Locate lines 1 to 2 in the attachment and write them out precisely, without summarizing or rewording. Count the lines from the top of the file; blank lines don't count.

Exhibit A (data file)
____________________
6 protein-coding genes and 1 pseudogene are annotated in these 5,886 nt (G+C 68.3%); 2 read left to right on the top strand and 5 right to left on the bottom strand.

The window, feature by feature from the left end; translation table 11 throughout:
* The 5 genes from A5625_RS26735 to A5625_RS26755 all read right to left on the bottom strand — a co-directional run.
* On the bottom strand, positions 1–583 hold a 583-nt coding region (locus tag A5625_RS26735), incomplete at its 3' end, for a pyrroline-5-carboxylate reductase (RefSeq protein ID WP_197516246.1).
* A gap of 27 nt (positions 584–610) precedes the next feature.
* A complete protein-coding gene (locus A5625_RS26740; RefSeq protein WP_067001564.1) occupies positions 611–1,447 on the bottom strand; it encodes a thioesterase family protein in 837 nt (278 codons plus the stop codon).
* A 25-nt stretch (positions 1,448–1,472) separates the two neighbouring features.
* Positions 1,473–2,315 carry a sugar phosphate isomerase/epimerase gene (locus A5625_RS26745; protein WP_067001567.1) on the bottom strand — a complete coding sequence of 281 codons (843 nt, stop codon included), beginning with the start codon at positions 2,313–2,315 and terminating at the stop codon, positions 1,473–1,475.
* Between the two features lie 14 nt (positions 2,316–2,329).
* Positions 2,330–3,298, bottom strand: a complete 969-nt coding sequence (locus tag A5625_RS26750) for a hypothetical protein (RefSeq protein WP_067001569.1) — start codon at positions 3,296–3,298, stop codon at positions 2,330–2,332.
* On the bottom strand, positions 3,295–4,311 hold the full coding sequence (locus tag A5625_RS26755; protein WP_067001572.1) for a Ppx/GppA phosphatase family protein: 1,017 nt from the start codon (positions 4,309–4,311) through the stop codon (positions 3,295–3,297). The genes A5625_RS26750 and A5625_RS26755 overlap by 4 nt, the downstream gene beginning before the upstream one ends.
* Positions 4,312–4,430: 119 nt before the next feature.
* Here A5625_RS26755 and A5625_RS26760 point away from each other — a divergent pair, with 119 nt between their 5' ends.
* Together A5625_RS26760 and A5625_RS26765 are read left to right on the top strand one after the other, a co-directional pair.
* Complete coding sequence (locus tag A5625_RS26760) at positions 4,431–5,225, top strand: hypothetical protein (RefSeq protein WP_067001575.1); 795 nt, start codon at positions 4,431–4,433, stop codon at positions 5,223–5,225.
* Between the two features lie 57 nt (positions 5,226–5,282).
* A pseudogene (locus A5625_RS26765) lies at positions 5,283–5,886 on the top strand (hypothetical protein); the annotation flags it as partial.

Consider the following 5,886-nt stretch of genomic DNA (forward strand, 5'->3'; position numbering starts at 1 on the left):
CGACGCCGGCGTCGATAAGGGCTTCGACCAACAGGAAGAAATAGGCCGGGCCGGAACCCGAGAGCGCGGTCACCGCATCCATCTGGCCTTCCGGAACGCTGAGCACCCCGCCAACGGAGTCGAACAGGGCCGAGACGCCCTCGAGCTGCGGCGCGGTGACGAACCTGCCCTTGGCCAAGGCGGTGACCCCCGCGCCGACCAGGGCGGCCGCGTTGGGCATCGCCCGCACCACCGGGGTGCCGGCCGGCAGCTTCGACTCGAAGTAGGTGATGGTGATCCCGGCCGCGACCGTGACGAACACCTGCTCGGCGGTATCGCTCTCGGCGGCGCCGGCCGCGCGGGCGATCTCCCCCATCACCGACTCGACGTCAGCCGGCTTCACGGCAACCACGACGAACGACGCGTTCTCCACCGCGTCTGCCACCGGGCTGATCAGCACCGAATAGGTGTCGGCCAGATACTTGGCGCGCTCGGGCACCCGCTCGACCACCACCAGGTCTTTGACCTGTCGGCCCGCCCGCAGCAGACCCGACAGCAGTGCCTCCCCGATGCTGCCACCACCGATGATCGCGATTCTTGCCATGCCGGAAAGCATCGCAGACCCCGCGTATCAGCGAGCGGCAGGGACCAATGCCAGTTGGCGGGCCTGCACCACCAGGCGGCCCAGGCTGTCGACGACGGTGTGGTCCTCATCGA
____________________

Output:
6 protein-coding genes and 1 pseudogene are annotated in these 5,886 nt (G+C 68.3%); 2 read left to right on the top strand and 5 right to left on the bottom strand.

The window, feature by feature from the left end; translation table 11 throughout: